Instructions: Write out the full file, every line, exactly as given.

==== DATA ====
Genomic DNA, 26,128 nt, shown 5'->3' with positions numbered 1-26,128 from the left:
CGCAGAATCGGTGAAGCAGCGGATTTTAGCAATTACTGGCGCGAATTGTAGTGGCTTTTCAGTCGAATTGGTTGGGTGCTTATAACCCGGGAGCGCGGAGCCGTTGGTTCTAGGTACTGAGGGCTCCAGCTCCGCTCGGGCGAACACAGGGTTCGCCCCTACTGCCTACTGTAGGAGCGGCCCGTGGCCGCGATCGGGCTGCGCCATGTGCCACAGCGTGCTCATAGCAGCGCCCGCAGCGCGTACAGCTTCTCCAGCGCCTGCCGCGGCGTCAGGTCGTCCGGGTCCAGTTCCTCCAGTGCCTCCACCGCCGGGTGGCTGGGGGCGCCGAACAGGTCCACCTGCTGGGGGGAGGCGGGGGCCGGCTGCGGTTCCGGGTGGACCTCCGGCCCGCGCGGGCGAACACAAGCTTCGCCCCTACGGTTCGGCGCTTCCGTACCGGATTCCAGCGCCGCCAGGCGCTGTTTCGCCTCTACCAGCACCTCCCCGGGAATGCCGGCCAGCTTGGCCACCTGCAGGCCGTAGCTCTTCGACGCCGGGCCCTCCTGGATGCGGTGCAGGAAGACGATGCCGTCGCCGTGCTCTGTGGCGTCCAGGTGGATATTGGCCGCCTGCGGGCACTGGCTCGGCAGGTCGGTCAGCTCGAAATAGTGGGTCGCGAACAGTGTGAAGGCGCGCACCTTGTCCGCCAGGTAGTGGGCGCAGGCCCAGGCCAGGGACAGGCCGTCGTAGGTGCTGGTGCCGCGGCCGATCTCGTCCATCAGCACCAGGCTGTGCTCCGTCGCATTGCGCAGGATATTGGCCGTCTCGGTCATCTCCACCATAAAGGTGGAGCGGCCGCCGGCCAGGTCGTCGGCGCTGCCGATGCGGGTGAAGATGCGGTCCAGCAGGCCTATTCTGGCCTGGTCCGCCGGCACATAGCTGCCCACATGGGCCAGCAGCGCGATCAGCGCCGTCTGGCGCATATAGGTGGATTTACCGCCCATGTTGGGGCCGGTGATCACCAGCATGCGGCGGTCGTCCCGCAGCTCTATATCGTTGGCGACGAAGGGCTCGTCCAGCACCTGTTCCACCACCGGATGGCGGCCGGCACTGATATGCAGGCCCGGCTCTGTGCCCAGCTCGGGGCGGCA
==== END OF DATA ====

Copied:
Genomic DNA, 26,128 nt, shown 5'->3' with positions numbered 1-26,128 from the left:
CGCAGAATCGGTGAAGCAGCGGATTTTAGCAATTACTGGCGCGAATTGTAGTGGCTTTTCAGTCGAATTGGTTGGGTGCTTATAACCCGGGAGCGCGGAGCCGTTGGTTCTAGGTACTGAGGGCTCCAGCTCCGCTCGGGCGAACACAGGGTTCGCCCCTACTGCCTACTGTAGGAGCGGCCCGTGGCCGCGATCGGGCTGCGCCATGTGCCACAGCGTGCTCATAGCAGCGCCCGCAGCGCGTACAGCTTCTCCAGCGCCTGCCGCGGCGTCAGGTCGTCCGGGTCCAGTTCCTCCAGTGCCTCCACCGCCGGGTGGCTGGGGGCGCCGAACAGGTCCACCTGCTGGGGGGAGGCGGGGGCCGGCTGCGGTTCCGGGTGGACCTCCGGCCCGCGCGGGCGAACACAAGCTTCGCCCCTACGGTTCGGCGCTTCCGTACCGGATTCCAGCGCCGCCAGGCGCTGTTTCGCCTCTACCAGCACCTCCCCGGGAATGCCGGCCAGCTTGGCCACCTGCAGGCCGTAGCTCTTCGACGCCGGGCCCTCCTGGATGCGGTGCAGGAAGACGATGCCGTCGCCGTGCTCTGTGGCGTCCAGGTGGATATTGGCCGCCTGCGGGCACTGGCTCGGCAGGTCGGTCAGCTCGAAATAGTGGGTCGCGAACAGTGTGAAGGCGCGCACCTTGTCCGCCAGGTAGTGGGCGCAGGCCCAGGCCAGGGACAGGCCGTCGTAGGTGCTGGTGCCGCGGCCGATCTCGTCCATCAGCACCAGGCTGTGCTCCGTCGCATTGCGCAGGATATTGGCCGTCTCGGTCATCTCCACCATAAAGGTGGAGCGGCCGCCGGCCAGGTCGTCGGCGCTGCCGATGCGGGTGAAGATGCGGTCCAGCAGGCCTATTCTGGCCTGGTCCGCCGGCACATAGCTGCCCACATGGGCCAGCAGCGCGATCAGCGCCGTCTGGCGCATATAGGTGGATTTACCGCCCATGTTGGGGCCGGTGATCACCAGCATGCGGCGGTCGTCCCGCAGCTCTATATCGTTGGCGACGAAGGGCTCGTCCAGCACCTGTTCCACCACCGGATGGCGGCCGGCACTGATATGCAGGCCCGGCTCTGTGCCCAGCTCGGGGCGGCA